Californians someday could tell businesses to stop tracking their Internet search habits or collecting other data under a proposed November 2018 ballot measure filed Friday and backed by a wealthy San Francisco Bay Area businessman.
The proposed California Consumer Privacy Act of 2018 follows congressional action overturning internet privacy regulations. California bills to impose new anti-hacking standards for consumer goods and internet privacy rules have stalled.
Alastair Mactaggart, the former president of the Emerald Fund, a real-estate development company, has committed to financially support the effort to qualify and pass the measure, according to Robin Swanson, a Democratic strategist working on the effort.
“You should have the right to know what personal information businesses collect about you and your children and what they do with it, including how businesses use that information and who they sell it to,” the measure says. “Your decision to tell a business to stop selling your personal information or sharing it for commercial purposes should not affect the price or quality of the goods or services you receive. It is possible for businesses both to provide a high level of service and to respect your privacy.”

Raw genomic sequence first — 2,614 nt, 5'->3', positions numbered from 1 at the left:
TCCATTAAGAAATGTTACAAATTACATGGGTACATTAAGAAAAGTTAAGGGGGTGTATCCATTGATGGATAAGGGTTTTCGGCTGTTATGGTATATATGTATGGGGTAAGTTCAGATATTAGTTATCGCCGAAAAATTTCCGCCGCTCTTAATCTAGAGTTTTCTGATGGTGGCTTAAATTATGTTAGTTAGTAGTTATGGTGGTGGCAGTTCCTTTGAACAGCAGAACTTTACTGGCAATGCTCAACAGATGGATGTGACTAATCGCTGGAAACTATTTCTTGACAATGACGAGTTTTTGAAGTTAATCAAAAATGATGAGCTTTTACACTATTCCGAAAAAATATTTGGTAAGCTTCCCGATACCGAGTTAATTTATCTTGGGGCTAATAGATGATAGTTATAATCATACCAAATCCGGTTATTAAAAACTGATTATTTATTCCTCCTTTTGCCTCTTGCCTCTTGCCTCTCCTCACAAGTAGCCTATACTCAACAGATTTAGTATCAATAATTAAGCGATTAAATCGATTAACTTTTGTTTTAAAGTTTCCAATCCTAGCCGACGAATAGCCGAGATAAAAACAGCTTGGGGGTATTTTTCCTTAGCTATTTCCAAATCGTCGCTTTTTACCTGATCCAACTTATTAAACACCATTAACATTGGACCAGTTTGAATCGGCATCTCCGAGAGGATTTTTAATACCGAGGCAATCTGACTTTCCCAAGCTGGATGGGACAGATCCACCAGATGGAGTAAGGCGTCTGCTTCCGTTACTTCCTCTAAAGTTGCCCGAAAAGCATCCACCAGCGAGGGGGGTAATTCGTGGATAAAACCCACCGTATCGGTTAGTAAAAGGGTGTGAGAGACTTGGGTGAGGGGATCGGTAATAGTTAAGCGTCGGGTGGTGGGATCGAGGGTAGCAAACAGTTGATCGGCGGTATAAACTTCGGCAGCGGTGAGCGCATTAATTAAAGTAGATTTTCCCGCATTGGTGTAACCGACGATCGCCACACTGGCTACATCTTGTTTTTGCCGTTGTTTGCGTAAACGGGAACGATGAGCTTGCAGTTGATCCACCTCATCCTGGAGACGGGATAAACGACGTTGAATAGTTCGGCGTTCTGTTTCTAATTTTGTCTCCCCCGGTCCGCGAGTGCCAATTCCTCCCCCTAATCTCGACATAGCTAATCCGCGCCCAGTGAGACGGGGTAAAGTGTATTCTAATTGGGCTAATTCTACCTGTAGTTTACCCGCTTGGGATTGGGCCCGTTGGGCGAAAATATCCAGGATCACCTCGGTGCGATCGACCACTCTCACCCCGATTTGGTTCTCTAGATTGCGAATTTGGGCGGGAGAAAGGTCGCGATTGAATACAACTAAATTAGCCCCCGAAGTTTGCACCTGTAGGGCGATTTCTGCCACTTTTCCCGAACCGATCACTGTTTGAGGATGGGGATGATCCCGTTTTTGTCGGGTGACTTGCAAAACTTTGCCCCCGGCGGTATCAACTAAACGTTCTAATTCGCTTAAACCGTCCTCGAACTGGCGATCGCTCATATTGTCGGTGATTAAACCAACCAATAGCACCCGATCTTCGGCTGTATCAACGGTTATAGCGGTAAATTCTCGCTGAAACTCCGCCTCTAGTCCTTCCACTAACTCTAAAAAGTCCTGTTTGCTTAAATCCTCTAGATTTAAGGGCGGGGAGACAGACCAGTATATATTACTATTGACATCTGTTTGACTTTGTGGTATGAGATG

The measure would allow people to annually demand businesses provide the information they’ve collected on them, as well as to opt out of any collection. More than a dozen categories of information and other data would be covered, ranging from internet browsing history and geolocational data, to psychological profiles.
It lists the exact language businesses would have to display on their websites and at a conspicuous spot near the entrance to stores:
“We sell consumers’ personal information, or share it for commercial purposes. California law allows you to tell us not to sell your personal information, or share it for commercial purposes, and we are required to offer the same goods or services at the same price, regardless of whether or not you permit us to sell your personal information, or share it for commercial purposes. If you check the box below, we will not sell your personal information, or share it for commercial purposes.”
Once the measure receives title and summary, proponents would have to collect 365,880 valid voter signatures.